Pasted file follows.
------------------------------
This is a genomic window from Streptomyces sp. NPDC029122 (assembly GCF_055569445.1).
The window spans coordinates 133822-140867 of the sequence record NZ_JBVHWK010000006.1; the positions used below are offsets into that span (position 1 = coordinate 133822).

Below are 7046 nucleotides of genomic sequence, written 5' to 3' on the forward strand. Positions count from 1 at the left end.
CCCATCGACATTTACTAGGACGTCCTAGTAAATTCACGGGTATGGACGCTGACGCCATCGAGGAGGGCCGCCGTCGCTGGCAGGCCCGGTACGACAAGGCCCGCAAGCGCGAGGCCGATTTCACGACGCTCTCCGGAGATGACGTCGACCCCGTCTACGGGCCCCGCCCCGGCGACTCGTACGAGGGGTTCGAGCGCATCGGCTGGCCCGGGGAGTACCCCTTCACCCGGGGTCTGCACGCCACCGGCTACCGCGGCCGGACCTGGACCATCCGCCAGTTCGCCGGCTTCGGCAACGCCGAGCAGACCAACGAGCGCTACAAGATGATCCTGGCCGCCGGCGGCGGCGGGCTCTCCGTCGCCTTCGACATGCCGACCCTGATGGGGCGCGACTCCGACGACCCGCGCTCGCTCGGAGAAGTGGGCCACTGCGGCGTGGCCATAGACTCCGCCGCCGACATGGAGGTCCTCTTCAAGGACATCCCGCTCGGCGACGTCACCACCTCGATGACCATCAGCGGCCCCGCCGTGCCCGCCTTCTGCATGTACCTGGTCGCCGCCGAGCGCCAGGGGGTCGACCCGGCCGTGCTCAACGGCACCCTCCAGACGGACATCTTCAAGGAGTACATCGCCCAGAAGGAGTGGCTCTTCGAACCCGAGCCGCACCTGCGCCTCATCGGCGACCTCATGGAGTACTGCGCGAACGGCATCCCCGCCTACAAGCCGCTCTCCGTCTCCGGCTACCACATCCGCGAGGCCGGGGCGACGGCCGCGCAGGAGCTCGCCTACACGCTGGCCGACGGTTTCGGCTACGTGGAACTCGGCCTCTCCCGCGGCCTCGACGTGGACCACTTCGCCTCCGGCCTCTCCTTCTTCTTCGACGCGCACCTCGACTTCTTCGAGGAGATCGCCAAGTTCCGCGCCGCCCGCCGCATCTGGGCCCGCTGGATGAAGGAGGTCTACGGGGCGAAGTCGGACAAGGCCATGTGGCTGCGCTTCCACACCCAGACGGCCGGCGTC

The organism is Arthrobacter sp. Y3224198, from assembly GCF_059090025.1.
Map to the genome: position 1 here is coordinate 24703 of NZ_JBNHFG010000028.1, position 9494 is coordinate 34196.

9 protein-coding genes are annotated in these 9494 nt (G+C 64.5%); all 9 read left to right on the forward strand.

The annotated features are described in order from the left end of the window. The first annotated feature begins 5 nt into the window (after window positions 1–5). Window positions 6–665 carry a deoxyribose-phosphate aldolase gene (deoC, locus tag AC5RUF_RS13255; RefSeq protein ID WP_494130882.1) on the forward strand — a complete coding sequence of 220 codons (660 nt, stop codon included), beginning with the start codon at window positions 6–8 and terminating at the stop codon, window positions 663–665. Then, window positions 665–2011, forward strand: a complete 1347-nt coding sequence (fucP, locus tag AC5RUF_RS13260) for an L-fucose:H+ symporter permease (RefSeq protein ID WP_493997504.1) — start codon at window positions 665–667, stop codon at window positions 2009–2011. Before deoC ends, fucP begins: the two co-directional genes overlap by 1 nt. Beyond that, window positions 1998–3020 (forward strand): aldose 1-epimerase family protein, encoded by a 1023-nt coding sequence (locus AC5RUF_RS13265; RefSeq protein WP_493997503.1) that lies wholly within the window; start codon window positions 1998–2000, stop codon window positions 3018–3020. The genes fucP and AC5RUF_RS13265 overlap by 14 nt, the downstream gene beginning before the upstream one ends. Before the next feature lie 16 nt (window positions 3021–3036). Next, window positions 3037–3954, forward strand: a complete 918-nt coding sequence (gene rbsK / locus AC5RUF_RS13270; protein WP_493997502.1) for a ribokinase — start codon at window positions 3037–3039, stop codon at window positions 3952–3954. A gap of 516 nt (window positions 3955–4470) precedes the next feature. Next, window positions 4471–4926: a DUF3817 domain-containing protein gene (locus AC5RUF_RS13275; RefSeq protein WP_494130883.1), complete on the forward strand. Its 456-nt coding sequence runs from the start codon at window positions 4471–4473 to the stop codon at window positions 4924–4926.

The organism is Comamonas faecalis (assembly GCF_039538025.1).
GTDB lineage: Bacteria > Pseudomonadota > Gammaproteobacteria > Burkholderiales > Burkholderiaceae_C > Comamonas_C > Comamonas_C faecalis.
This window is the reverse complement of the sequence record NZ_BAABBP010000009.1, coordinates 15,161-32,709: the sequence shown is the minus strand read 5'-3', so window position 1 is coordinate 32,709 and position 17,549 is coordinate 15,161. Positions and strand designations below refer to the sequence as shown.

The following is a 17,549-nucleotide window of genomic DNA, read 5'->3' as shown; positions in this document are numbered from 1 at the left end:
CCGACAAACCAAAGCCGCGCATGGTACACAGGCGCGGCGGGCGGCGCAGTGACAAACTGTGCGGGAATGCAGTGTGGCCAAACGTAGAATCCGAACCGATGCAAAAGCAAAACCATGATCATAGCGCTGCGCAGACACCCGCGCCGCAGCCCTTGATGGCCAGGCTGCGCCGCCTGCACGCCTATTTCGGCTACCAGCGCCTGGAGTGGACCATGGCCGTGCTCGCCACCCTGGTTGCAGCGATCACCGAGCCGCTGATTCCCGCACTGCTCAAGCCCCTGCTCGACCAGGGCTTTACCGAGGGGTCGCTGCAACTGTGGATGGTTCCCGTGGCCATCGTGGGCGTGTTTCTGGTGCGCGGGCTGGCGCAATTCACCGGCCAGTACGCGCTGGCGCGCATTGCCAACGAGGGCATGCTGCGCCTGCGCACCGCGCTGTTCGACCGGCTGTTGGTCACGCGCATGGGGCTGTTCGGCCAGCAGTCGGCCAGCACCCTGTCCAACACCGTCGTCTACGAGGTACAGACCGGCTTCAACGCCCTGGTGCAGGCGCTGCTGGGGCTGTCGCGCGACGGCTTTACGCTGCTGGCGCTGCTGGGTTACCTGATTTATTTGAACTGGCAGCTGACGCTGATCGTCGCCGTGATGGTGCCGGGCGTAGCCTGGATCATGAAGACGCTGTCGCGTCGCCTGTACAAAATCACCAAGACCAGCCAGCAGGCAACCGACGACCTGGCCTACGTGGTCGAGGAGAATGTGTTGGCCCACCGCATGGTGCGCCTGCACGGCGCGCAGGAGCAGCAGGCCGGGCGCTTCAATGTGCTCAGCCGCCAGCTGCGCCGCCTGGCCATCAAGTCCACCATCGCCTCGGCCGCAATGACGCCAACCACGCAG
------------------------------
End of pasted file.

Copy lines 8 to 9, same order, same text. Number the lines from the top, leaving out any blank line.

The annotated features are described in order from the left end of the window. The first annotated feature begins 5 nt into the window (after window positions 1–5). Window positions 6–665 carry a deoxyribose-phosphate aldolase gene (deoC, locus tag AC5RUF_RS13255; RefSeq protein ID WP_494130882.1) on the forward strand — a complete coding sequence of 220 codons (660 nt, stop codon included), beginning with the start codon at window positions 6–8 and terminating at the stop codon, window positions 663–665. Then, window positions 665–2011, forward strand: a complete 1347-nt coding sequence (fucP, locus tag AC5RUF_RS13260) for an L-fucose:H+ symporter permease (RefSeq protein ID WP_493997504.1) — start codon at window positions 665–667, stop codon at window positions 2009–2011. Before deoC ends, fucP begins: the two co-directional genes overlap by 1 nt. Beyond that, window positions 1998–3020 (forward strand): aldose 1-epimerase family protein, encoded by a 1023-nt coding sequence (locus AC5RUF_RS13265; RefSeq protein WP_493997503.1) that lies wholly within the window; start codon window positions 1998–2000, stop codon window positions 3018–3020. The genes fucP and AC5RUF_RS13265 overlap by 14 nt, the downstream gene beginning before the upstream one ends. Before the next feature lie 16 nt (window positions 3021–3036). Next, window positions 3037–3954, forward strand: a complete 918-nt coding sequence (gene rbsK / locus AC5RUF_RS13270; protein WP_493997502.1) for a ribokinase — start codon at window positions 3037–3039, stop codon at window positions 3952–3954. A gap of 516 nt (window positions 3955–4470) precedes the next feature. Next, window positions 4471–4926: a DUF3817 domain-containing protein gene (locus AC5RUF_RS13275; RefSeq protein WP_494130883.1), complete on the forward strand. Its 456-nt coding sequence runs from the start codon at window positions 4471–4473 to the stop codon at window positions 4924–4926.

The organism is Comamonas faecalis (assembly GCF_039538025.1).